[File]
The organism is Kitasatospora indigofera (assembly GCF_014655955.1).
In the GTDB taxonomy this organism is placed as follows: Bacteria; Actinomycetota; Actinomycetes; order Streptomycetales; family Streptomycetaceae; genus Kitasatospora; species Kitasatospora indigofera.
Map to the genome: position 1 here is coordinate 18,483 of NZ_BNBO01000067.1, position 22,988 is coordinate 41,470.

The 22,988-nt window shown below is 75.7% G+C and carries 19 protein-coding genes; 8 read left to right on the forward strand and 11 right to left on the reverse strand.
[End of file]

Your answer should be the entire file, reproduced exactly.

The organism is Kitasatospora indigofera (assembly GCF_014655955.1).
In the GTDB taxonomy this organism is placed as follows: Bacteria; Actinomycetota; Actinomycetes; order Streptomycetales; family Streptomycetaceae; genus Kitasatospora; species Kitasatospora indigofera.
Map to the genome: position 1 here is coordinate 18,483 of NZ_BNBO01000067.1, position 22,988 is coordinate 41,470.

The 22,988-nt window shown below is 75.7% G+C and carries 19 protein-coding genes; 8 read left to right on the forward strand and 11 right to left on the reverse strand.